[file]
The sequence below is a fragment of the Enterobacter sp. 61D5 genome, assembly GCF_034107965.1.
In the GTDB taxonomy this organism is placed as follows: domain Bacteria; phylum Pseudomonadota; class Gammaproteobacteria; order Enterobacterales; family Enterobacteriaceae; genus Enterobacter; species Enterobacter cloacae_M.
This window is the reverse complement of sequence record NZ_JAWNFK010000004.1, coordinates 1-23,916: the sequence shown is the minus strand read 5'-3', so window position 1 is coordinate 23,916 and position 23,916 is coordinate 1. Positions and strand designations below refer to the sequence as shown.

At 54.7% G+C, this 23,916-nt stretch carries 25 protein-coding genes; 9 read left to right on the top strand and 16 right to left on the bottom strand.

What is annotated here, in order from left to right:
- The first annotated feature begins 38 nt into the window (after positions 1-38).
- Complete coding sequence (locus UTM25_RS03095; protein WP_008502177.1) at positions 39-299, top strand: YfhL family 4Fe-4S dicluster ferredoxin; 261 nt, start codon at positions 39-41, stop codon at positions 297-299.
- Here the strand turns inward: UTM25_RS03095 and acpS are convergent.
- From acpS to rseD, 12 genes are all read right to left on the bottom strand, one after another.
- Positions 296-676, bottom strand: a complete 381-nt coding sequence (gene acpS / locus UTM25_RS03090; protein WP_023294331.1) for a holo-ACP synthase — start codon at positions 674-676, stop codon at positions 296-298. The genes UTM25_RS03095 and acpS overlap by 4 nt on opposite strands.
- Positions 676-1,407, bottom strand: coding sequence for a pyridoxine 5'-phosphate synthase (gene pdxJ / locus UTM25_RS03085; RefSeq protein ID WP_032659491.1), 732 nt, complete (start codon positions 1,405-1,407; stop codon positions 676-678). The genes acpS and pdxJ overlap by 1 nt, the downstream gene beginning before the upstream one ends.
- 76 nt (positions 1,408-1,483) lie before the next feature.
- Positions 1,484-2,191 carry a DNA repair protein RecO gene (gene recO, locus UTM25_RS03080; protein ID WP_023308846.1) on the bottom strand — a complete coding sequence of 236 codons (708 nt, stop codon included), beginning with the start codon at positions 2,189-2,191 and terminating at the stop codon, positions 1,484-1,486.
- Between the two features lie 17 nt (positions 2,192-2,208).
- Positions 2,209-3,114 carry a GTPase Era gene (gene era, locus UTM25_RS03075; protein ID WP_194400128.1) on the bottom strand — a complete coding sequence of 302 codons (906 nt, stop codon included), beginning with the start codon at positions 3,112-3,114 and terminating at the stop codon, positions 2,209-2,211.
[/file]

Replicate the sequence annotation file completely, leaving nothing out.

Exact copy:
The sequence below is a fragment of the Enterobacter sp. 61D5 genome, assembly GCF_034107965.1.
In the GTDB taxonomy this organism is placed as follows: domain Bacteria; phylum Pseudomonadota; class Gammaproteobacteria; order Enterobacterales; family Enterobacteriaceae; genus Enterobacter; species Enterobacter cloacae_M.
This window is the reverse complement of sequence record NZ_JAWNFK010000004.1, coordinates 1-23,916: the sequence shown is the minus strand read 5'-3', so window position 1 is coordinate 23,916 and position 23,916 is coordinate 1. Positions and strand designations below refer to the sequence as shown.

At 54.7% G+C, this 23,916-nt stretch carries 25 protein-coding genes; 9 read left to right on the top strand and 16 right to left on the bottom strand.

What is annotated here, in order from left to right:
- The first annotated feature begins 38 nt into the window (after positions 1-38).
- Complete coding sequence (locus UTM25_RS03095; protein WP_008502177.1) at positions 39-299, top strand: YfhL family 4Fe-4S dicluster ferredoxin; 261 nt, start codon at positions 39-41, stop codon at positions 297-299.
- Here the strand turns inward: UTM25_RS03095 and acpS are convergent.
- From acpS to rseD, 12 genes are all read right to left on the bottom strand, one after another.
- Positions 296-676, bottom strand: a complete 381-nt coding sequence (gene acpS / locus UTM25_RS03090; protein WP_023294331.1) for a holo-ACP synthase — start codon at positions 674-676, stop codon at positions 296-298. The genes UTM25_RS03095 and acpS overlap by 4 nt on opposite strands.
- Positions 676-1,407, bottom strand: coding sequence for a pyridoxine 5'-phosphate synthase (gene pdxJ / locus UTM25_RS03085; RefSeq protein ID WP_032659491.1), 732 nt, complete (start codon positions 1,405-1,407; stop codon positions 676-678). The genes acpS and pdxJ overlap by 1 nt, the downstream gene beginning before the upstream one ends.
- 76 nt (positions 1,408-1,483) lie before the next feature.
- Positions 1,484-2,191 carry a DNA repair protein RecO gene (gene recO, locus UTM25_RS03080; protein ID WP_023308846.1) on the bottom strand — a complete coding sequence of 236 codons (708 nt, stop codon included), beginning with the start codon at positions 2,189-2,191 and terminating at the stop codon, positions 1,484-1,486.
- Between the two features lie 17 nt (positions 2,192-2,208).
- Positions 2,209-3,114 carry a GTPase Era gene (gene era, locus UTM25_RS03075; protein ID WP_194400128.1) on the bottom strand — a complete coding sequence of 302 codons (906 nt, stop codon included), beginning with the start codon at positions 3,112-3,114 and terminating at the stop codon, positions 2,209-2,211.